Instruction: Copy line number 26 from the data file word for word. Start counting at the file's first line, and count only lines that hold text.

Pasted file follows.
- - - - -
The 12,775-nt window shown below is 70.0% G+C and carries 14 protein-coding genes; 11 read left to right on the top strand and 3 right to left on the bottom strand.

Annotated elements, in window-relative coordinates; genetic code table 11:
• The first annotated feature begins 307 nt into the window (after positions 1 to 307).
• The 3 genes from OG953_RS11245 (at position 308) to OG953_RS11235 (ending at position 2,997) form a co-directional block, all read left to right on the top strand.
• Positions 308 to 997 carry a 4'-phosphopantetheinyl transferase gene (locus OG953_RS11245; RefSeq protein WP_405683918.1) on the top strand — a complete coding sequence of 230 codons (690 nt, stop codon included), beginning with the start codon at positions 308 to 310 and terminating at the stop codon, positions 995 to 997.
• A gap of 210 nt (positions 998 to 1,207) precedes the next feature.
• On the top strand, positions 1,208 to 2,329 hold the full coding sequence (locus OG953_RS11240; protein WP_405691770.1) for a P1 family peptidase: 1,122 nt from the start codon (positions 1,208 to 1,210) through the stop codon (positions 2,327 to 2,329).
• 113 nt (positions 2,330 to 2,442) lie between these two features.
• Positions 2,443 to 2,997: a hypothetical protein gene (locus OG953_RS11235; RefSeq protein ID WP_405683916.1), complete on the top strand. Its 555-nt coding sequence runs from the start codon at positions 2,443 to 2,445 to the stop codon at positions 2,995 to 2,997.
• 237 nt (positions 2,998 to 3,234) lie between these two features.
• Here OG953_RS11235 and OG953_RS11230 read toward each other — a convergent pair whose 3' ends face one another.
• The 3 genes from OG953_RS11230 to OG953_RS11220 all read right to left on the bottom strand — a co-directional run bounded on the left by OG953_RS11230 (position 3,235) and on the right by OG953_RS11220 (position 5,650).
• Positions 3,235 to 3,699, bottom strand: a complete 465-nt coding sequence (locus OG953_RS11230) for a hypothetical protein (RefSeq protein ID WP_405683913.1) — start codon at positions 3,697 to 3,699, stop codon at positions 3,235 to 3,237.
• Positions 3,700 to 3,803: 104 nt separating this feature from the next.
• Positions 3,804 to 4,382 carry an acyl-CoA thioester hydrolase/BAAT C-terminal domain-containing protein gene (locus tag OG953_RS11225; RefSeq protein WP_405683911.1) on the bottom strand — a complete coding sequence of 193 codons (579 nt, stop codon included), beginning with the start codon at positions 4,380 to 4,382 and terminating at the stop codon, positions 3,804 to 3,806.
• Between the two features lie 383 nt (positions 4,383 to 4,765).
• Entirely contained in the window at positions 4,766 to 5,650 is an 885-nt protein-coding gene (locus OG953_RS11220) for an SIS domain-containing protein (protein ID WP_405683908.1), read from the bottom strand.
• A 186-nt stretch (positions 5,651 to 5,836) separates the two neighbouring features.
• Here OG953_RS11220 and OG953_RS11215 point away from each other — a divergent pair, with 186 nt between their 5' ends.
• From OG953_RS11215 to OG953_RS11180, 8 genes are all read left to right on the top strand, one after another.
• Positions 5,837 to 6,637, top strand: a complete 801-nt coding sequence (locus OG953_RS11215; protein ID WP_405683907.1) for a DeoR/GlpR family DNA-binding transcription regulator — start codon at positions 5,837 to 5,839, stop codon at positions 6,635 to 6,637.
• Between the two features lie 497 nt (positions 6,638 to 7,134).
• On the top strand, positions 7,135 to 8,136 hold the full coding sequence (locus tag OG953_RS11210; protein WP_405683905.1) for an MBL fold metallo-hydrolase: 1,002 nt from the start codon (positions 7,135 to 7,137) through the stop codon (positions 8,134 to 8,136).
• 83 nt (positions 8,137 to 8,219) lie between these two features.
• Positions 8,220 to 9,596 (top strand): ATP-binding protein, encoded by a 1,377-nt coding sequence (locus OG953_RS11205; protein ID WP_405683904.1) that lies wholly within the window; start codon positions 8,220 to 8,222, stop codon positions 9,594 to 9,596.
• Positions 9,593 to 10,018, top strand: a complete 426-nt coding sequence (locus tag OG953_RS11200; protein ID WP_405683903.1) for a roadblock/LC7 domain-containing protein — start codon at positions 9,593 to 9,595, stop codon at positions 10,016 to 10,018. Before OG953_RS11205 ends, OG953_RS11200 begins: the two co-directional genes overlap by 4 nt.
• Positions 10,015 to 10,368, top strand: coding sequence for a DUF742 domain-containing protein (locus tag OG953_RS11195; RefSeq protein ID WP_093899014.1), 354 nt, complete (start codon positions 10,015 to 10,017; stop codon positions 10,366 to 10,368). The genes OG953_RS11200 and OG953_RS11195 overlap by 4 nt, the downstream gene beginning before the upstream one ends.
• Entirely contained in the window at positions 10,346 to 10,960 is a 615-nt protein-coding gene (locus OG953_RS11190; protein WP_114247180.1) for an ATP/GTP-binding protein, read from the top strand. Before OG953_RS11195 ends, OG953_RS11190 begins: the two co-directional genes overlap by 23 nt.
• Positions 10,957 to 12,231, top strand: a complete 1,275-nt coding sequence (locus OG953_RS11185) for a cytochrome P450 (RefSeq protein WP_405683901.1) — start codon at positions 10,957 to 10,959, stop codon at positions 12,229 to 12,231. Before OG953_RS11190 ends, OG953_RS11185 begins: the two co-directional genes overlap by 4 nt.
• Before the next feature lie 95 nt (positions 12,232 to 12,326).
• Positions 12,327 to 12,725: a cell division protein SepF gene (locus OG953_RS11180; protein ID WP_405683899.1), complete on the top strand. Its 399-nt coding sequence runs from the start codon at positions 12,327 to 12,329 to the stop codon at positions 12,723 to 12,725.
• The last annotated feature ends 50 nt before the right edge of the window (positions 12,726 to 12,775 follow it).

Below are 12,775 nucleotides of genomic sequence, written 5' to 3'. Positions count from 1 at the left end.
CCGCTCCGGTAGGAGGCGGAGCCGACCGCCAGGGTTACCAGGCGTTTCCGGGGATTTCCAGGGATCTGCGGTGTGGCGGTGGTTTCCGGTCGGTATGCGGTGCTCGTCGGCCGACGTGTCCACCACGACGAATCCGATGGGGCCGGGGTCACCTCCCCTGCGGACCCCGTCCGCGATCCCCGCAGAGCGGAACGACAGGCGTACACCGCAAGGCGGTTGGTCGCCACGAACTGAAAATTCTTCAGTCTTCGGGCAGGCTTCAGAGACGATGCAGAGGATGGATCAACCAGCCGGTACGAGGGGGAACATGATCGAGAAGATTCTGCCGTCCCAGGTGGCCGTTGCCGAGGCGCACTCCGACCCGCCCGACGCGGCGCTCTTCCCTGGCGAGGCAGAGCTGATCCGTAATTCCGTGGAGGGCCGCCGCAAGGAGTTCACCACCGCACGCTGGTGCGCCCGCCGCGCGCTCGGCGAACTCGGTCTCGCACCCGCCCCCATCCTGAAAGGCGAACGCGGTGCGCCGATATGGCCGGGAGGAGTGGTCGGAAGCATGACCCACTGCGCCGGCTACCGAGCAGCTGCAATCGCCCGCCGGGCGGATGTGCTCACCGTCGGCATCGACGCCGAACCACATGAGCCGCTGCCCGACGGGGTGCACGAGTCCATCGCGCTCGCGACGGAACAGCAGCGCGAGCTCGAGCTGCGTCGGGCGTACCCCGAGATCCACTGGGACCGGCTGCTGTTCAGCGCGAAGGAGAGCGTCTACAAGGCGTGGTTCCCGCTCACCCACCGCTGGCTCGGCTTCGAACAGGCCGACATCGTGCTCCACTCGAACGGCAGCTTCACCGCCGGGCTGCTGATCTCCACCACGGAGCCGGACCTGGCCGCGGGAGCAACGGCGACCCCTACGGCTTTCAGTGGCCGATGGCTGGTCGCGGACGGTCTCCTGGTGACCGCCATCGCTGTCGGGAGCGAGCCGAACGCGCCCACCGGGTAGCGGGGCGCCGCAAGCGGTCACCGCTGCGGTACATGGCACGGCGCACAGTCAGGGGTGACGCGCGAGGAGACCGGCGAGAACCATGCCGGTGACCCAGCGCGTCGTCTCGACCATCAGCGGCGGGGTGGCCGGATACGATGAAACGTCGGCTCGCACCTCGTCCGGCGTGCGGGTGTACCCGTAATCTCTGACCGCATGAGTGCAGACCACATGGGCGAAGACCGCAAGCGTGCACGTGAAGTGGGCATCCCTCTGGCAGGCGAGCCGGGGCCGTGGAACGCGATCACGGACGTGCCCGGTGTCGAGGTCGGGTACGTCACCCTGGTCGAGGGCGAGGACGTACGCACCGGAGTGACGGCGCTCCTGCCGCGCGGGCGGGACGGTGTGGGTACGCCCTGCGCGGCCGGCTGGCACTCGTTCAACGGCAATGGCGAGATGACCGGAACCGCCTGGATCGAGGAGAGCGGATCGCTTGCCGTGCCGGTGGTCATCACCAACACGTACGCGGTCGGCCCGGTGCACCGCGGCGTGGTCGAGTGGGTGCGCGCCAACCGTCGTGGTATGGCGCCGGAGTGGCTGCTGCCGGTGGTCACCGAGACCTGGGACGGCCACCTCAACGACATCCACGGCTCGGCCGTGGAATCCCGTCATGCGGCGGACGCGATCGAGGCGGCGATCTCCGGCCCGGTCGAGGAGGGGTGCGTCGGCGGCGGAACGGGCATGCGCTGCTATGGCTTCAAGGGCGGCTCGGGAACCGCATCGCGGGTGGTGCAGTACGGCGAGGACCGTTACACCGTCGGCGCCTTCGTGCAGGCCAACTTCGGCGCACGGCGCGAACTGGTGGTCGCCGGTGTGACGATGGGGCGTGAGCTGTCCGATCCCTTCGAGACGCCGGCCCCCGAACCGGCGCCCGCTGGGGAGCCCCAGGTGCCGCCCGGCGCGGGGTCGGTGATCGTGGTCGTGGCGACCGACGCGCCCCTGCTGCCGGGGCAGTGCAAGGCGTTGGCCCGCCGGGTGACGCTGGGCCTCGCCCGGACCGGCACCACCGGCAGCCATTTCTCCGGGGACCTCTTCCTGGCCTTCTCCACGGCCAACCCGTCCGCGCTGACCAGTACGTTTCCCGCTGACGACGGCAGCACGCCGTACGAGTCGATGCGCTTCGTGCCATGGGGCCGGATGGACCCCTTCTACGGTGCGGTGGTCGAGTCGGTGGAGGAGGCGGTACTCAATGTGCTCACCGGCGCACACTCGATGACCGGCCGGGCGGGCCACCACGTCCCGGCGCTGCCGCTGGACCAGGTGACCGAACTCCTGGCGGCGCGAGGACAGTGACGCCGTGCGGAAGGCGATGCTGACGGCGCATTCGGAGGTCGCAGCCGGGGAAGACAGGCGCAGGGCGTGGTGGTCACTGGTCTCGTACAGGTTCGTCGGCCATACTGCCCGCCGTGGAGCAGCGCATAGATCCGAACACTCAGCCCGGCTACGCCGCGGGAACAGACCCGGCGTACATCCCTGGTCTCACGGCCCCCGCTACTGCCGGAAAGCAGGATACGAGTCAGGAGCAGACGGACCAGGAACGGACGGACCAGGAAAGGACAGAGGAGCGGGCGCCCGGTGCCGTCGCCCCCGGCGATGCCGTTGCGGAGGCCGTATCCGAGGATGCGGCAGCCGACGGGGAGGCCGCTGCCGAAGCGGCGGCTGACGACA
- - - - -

• Positions 9,593 to 10,018, top strand: a complete 426-nt coding sequence (locus tag OG953_RS11200; protein ID WP_405683903.1) for a roadblock/LC7 domain-containing protein — start codon at positions 9,593 to 9,595, stop codon at positions 10,016 to 10,018. Before OG953_RS11205 ends, OG953_RS11200 begins: the two co-directional genes overlap by 4 nt.